Latoya Parker Realizes Her Inner Strengths with Assistance from Nash County IPS Team​

Latoya Parker had been searching for a job for quite some time with the journey resulting in dead ends. Finally, her professional luck took a turn for the better when she was extended an offer of employment in August.

The experience taught Parker a powerful lesson about herself. An inner perseverance was pushing her forward. She wasn’t willing to give up.

“I realized that if I want something, I won’t give up until I get it,” Parker declares. She was assisted in her job search efforts by the Individual Placement and Support (IPS) team in Nash County after being referred while seeking Monarch’s behavioral health services to treat her depression.

IPS is an evidence-based practice to help people we support with mental health struggles who want to work. Paired with Employment Support Specialist Don Winslow, a member of the Rocky Mount and Wilson IPS teams, the two worked together to help Parker reach her goals.

Upon first meeting Parker, Winslow realized she felt defeated in being unable to secure employment. At the same time, he could see how motivated she was: “I think Latoya was starting to think that getting a job was a long shot at best. She hadn’t given up finding a job, but I think rejection had worn down her self-confidence.”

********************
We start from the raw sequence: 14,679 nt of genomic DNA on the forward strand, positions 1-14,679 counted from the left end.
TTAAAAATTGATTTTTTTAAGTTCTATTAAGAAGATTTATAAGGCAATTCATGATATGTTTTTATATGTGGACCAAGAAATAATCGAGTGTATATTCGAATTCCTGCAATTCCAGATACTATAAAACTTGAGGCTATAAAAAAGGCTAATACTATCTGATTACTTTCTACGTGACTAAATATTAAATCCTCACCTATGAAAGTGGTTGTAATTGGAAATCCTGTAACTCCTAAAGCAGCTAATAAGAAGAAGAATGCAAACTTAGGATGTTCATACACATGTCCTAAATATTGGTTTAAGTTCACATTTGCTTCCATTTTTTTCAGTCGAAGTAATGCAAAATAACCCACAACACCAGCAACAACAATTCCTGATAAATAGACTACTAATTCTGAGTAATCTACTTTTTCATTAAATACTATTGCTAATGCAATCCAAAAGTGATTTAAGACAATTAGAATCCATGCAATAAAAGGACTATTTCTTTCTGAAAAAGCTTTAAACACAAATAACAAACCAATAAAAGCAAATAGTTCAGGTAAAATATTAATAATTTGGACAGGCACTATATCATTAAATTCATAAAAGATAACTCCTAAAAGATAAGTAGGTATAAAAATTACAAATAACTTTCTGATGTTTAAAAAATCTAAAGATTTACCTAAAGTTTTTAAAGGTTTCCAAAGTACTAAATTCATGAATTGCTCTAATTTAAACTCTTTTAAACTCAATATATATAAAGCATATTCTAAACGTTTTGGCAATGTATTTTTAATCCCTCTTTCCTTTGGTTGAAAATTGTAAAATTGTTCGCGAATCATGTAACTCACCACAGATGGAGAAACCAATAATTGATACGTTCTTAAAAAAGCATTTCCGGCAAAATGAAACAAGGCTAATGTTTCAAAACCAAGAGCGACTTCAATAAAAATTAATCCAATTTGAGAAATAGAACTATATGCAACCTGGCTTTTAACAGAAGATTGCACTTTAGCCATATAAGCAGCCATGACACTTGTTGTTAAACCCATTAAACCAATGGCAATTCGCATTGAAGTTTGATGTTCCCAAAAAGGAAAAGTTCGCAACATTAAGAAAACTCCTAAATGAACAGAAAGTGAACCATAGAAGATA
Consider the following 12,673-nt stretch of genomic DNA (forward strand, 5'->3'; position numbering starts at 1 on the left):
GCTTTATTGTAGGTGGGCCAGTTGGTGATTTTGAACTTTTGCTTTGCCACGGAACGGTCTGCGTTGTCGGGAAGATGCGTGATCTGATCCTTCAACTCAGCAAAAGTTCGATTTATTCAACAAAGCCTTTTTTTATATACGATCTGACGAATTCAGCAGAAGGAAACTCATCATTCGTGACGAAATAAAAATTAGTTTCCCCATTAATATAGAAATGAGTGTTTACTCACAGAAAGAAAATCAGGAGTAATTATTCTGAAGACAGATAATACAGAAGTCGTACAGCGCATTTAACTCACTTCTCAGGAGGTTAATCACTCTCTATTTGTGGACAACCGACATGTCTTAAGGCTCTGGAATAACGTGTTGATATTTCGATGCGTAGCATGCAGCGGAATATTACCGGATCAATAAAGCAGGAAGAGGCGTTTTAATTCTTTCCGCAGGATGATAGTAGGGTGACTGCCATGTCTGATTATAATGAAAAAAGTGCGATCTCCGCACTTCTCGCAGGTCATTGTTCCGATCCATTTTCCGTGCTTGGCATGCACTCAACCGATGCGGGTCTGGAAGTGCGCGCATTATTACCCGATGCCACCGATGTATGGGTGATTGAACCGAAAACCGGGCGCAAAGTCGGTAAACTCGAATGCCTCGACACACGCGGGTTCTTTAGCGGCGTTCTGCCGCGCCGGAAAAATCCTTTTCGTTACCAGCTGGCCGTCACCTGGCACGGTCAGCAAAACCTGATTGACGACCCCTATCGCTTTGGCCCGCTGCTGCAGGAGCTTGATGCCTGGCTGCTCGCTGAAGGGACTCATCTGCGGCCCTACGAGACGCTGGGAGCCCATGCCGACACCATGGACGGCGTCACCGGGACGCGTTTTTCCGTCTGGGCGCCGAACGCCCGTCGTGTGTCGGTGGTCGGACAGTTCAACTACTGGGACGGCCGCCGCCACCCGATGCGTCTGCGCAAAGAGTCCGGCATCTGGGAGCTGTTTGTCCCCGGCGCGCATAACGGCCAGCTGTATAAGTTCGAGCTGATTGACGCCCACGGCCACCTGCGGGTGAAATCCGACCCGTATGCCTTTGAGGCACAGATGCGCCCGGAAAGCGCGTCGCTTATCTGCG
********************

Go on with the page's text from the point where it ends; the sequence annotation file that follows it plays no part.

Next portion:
Parker, 34, is proud that she currently holds a 30-hour-a-week job as a press operator at Westwood Village Cleaners in Wilson. “I was excited when I heard I got the job. It is something to occupy my time and a source of income,” she says.

Winslow, who personally knew the Wilson business owner, overheard his discussion of hiring needs while patronizing the business. Winslow told him he had the perfect candidate. Securing an interview for Parker, the two worked on her interview skills with mock question-and-answer sessions and how to emphasize her professional strengths.

“A foundation of trust was built between us. I believed in her and she believed in me,” Winslow remembers after their initial meetings. “I think she felt with me behind her, she could accomplish a lot.”

Parker said she appreciated Winslow’s knowledge and guidance. “It felt great to have someone else in my corner. I felt more confident with Don supporting me,” Parker says, adding that she also has the support of her family with whom she lives.

Winslow is a firm believer that most of the people he assists possess the motivation. “People who have mental health struggles or setbacks don’t have to think that life is passing them by,” Winslow recommends. “If the person is determined and will pick themselves up and move forward, they can accomplish a lot.”

Winslow’s experience spanning 36 years in the vocational rehabilitation field has offered valuable insight about employment assistance for those with mental health struggles. “A rough time doesn’t mean it’s the end. Everyone has talent and skills, and they need to realize that they have a potential to shoot for,” adds Winslow. “They need to believe in themselves . . . those goals can be achieved.”

The pair have agreed to stay in touch even though Parker is doing well and will be discharged from the program in the near future. “She is always giving it her best shot and her best effort every day. Her employer is very pleased with her work ethic,” Winslow says.

Photo caption: left, Latoya Parker and Employment Support Specialist Don Winslow; right, Parker during a typical day at her job at Westwood Village Cleaners in Wilson.